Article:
“It all comes down to ‘is the board ultimately going to find a way to fund this' and make a decision to actually build these dams?” said Pesavento in September. “If we don’t do that, we run the risk, a big risk, of losing a major portion of our tax base… If we don’t do this, we might as well move, because we’re going to become a township that has no business tax base, and it’s going to be all on the residents.”
Commissioner Derr suggests using balance funds instead of increasing taxes
However, commissioner Chet Derr voiced concern over funding the first 3.5 million dollars of the project by increasing taxes, and suggested the board consider using its current Community Reinvestment fund of $12 million.
"I understand the necessity of these, especially the storm water projects…but we have a fund of 12 million dollars," said Derr. "We're sitting on a chest full of money. Why not take the money, that was basically community money, and put it into these structures?"
Several board members voiced opposition to this suggestion, citing low interest rates and concerns over depleting the fund balance.
"I think it does the township a disservice," said Tackel. "First of all, our bond rating goes down as that fund goes down… and this only begins the [construction] process and the likelihood is that we're going to have to tap into that fund to pay for these structures and for storm water projects."
"Right now we're getting interest rates that are absolutely amazing," added Gushue. "And by doing this, we're prolonging the need to tap into that fund."
Still, Derr protested.
"But we have a pot of 12 million dollars, that we could borrow at no interest, and pay ourselves back. We're not going to get a better rate than zero," replied Derr.
Several commissioners and officials mentioned the desire to maintain a fund balance, stating that the township would need to spend at least $38 million in office park improvements down the road.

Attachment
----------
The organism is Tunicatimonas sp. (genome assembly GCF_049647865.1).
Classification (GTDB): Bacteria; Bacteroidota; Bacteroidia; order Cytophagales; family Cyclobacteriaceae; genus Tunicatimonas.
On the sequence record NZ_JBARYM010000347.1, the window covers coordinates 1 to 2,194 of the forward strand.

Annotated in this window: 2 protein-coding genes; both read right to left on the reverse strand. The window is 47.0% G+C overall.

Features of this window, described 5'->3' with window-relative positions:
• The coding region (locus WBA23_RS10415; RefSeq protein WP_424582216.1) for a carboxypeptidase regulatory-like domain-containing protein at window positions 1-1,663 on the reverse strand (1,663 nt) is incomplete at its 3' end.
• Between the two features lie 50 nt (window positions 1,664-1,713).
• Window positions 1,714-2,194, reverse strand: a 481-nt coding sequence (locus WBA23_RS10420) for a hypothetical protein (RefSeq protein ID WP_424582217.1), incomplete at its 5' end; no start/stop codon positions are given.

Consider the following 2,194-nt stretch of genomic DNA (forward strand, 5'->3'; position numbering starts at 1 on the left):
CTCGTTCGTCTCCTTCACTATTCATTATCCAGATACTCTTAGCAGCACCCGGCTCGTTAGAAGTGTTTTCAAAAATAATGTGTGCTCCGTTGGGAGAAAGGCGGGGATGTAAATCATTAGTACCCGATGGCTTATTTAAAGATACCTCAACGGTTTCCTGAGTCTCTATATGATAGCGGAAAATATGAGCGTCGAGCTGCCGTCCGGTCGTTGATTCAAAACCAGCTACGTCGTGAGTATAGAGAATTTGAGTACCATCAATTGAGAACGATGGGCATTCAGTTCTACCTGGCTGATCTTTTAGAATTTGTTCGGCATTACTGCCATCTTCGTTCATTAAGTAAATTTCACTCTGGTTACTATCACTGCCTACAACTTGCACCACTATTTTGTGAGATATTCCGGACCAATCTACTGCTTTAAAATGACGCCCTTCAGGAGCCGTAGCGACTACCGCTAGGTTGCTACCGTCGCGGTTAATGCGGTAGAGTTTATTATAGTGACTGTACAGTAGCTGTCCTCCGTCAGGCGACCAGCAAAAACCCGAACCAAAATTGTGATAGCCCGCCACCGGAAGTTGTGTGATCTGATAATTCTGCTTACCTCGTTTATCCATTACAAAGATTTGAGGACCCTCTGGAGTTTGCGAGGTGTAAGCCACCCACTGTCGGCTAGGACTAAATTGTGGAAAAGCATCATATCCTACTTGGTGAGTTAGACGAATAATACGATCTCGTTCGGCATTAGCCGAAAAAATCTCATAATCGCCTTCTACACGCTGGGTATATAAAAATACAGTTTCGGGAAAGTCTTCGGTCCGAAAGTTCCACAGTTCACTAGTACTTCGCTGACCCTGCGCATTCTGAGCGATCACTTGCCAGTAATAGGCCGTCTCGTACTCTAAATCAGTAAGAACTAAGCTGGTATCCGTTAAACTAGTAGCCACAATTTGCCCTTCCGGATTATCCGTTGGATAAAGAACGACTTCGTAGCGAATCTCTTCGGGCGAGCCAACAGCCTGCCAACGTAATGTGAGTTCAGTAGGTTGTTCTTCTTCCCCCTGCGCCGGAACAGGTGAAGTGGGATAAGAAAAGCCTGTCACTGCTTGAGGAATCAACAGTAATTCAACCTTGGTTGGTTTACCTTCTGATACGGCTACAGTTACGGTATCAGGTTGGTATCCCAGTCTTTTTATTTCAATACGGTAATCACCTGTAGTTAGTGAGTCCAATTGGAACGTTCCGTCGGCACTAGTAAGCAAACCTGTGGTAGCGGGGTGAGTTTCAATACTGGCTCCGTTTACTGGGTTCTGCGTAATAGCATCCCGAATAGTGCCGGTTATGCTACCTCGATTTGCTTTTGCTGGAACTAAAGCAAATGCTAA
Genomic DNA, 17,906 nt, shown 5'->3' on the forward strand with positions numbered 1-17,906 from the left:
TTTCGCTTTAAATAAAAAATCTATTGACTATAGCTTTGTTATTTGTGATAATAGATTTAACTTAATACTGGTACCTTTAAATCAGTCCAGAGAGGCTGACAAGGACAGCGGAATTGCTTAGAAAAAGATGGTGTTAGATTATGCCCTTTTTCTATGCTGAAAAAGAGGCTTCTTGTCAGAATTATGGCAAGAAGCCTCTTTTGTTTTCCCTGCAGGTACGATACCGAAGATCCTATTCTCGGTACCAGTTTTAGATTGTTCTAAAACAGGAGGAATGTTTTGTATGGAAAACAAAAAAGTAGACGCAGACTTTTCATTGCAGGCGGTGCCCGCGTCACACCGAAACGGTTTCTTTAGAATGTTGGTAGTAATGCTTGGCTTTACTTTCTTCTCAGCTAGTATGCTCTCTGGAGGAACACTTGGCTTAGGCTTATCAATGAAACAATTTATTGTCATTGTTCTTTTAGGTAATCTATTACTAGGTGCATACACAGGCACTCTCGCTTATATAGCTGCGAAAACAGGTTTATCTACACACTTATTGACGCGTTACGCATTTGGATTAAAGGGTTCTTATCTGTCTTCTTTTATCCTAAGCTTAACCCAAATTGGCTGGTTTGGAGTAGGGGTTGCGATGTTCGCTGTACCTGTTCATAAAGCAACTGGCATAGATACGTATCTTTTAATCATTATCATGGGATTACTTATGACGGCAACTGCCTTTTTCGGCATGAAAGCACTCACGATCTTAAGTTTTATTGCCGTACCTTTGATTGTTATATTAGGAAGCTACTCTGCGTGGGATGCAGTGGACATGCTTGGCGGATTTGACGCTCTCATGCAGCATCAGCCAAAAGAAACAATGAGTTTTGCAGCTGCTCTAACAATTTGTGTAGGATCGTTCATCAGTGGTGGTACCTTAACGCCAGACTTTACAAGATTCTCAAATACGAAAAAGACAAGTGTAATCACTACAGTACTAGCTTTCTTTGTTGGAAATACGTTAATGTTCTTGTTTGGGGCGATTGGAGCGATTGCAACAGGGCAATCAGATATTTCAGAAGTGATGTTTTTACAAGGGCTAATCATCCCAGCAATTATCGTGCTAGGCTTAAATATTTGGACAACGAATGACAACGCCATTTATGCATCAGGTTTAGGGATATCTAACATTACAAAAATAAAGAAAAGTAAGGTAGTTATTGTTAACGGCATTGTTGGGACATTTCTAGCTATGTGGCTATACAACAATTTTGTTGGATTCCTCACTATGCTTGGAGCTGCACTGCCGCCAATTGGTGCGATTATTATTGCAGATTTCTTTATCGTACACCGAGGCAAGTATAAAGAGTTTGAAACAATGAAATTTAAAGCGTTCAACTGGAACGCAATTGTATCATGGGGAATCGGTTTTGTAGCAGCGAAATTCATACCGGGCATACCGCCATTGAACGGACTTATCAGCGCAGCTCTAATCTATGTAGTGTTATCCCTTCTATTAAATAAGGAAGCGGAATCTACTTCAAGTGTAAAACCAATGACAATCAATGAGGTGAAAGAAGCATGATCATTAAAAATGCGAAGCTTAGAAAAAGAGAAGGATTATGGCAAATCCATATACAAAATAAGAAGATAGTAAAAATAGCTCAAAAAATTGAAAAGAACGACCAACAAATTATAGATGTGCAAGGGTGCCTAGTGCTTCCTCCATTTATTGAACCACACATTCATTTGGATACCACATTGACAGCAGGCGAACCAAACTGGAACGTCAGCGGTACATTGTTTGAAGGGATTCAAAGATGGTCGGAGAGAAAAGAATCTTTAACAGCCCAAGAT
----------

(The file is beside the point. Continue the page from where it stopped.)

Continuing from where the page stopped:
A philosophical debate over cutting services
The conversation eventually turned to township services, after commissioners voiced a concern that the fund balance could also be needed to pay for various departments.
"If you take that money out [of the fund], what are we going to have next year, a nine percent increase?" asked commissioner Ronald Feldman. "If we're not going to go in and actually start addressing different sections of the township staff."
"That's exactly what's happened to our [neighboring communities]," said township manager Paul Leonard. "Without naming names, they drew down their balances, their bills stayed the same or went up slightly, and they ended up with a 41 percent tax increase, nine, 10, 17 percent increases. What the [Upper Dublin] commissioners have chosen is to have smaller tax increases each year."
Members of the board also discussed whether or not cutting services would need to be considered in the future.
"The one thing I've heard from the residents of Upper Dublin is they don't want their services cut," said Tackel. "Not one or two, but the vast majority of residents that have talked to me."
"Maybe we have to start living within our means," said Derr. "There are some people that say that there are certain services that are not needed. If the economy doesn't improve, I guarantee you in a year or two, if people aren't getting their raises to keep up with the tax increases…that there [will be people wanting to see services cut.]
Ultimately, the board decided to leave the current proposal as is, and will hold any final discussions before voting on December 13.